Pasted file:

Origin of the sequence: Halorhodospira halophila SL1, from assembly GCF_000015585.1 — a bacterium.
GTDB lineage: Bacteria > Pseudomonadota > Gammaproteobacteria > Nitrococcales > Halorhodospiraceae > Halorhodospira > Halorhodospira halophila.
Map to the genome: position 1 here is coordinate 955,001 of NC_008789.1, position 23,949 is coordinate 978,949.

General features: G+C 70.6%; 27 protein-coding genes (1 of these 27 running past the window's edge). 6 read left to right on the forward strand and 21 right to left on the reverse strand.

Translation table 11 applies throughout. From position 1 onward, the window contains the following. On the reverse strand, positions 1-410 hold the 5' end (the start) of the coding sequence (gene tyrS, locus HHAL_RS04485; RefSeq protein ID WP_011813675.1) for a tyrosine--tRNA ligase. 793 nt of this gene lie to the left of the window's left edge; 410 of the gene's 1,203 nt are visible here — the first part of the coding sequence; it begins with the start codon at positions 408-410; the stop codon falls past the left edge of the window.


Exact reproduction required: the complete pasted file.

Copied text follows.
Origin of the sequence: Halorhodospira halophila SL1, from assembly GCF_000015585.1 — a bacterium.
GTDB lineage: Bacteria > Pseudomonadota > Gammaproteobacteria > Nitrococcales > Halorhodospiraceae > Halorhodospira > Halorhodospira halophila.
Map to the genome: position 1 here is coordinate 955,001 of NC_008789.1, position 23,949 is coordinate 978,949.

General features: G+C 70.6%; 27 protein-coding genes (1 of these 27 running past the window's edge). 6 read left to right on the forward strand and 21 right to left on the reverse strand.

Translation table 11 applies throughout. From position 1 onward, the window contains the following. On the reverse strand, positions 1-410 hold the 5' end (the start) of the coding sequence (gene tyrS, locus HHAL_RS04485; RefSeq protein ID WP_011813675.1) for a tyrosine--tRNA ligase. 793 nt of this gene lie to the left of the window's left edge; 410 of the gene's 1,203 nt are visible here — the first part of the coding sequence; it begins with the start codon at positions 408-410; the stop codon falls past the left edge of the window.